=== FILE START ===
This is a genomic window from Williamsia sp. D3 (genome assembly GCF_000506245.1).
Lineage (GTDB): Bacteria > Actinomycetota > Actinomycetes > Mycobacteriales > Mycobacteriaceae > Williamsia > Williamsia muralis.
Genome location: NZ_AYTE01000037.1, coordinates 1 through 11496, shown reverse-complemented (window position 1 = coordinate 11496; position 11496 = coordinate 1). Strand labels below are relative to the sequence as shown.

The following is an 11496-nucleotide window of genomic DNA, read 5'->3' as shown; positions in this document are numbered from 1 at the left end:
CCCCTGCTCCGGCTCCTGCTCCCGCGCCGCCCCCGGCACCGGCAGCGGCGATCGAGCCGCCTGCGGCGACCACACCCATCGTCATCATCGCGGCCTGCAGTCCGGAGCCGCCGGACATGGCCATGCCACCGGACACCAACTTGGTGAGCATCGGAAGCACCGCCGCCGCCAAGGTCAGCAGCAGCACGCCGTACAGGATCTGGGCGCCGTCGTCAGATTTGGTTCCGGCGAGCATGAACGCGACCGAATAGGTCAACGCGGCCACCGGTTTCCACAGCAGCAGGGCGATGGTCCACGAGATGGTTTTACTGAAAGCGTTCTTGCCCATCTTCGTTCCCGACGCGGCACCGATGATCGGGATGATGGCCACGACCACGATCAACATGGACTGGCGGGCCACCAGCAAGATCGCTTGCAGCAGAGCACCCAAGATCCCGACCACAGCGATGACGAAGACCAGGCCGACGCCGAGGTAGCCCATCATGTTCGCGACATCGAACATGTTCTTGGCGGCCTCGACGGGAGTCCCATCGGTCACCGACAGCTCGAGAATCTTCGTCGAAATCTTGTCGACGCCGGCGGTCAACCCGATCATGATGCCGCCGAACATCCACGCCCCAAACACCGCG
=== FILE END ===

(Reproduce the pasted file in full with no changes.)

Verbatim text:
This is a genomic window from Williamsia sp. D3 (genome assembly GCF_000506245.1).
Lineage (GTDB): Bacteria > Actinomycetota > Actinomycetes > Mycobacteriales > Mycobacteriaceae > Williamsia > Williamsia muralis.
Genome location: NZ_AYTE01000037.1, coordinates 1 through 11496, shown reverse-complemented (window position 1 = coordinate 11496; position 11496 = coordinate 1). Strand labels below are relative to the sequence as shown.

The following is an 11496-nucleotide window of genomic DNA, read 5'->3' as shown; positions in this document are numbered from 1 at the left end:
CCCCTGCTCCGGCTCCTGCTCCCGCGCCGCCCCCGGCACCGGCAGCGGCGATCGAGCCGCCTGCGGCGACCACACCCATCGTCATCATCGCGGCCTGCAGTCCGGAGCCGCCGGACATGGCCATGCCACCGGACACCAACTTGGTGAGCATCGGAAGCACCGCCGCCGCCAAGGTCAGCAGCAGCACGCCGTACAGGATCTGGGCGCCGTCGTCAGATTTGGTTCCGGCGAGCATGAACGCGACCGAATAGGTCAACGCGGCCACCGGTTTCCACAGCAGCAGGGCGATGGTCCACGAGATGGTTTTACTGAAAGCGTTCTTGCCCATCTTCGTTCCCGACGCGGCACCGATGATCGGGATGATGGCCACGACCACGATCAACATGGACTGGCGGGCCACCAGCAAGATCGCTTGCAGCAGAGCACCCAAGATCCCGACCACAGCGATGACGAAGACCAGGCCGACGCCGAGGTAGCCCATCATGTTCGCGACATCGAACATGTTCTTGGCGGCCTCGACGGGAGTCCCATCGGTCACCGACAGCTCGAGAATCTTCGTCGAAATCTTGTCGACGCCGGCGGTCAACCCGATCATGATGCCGCCGAACATCCACGCCCCAAACACCGCG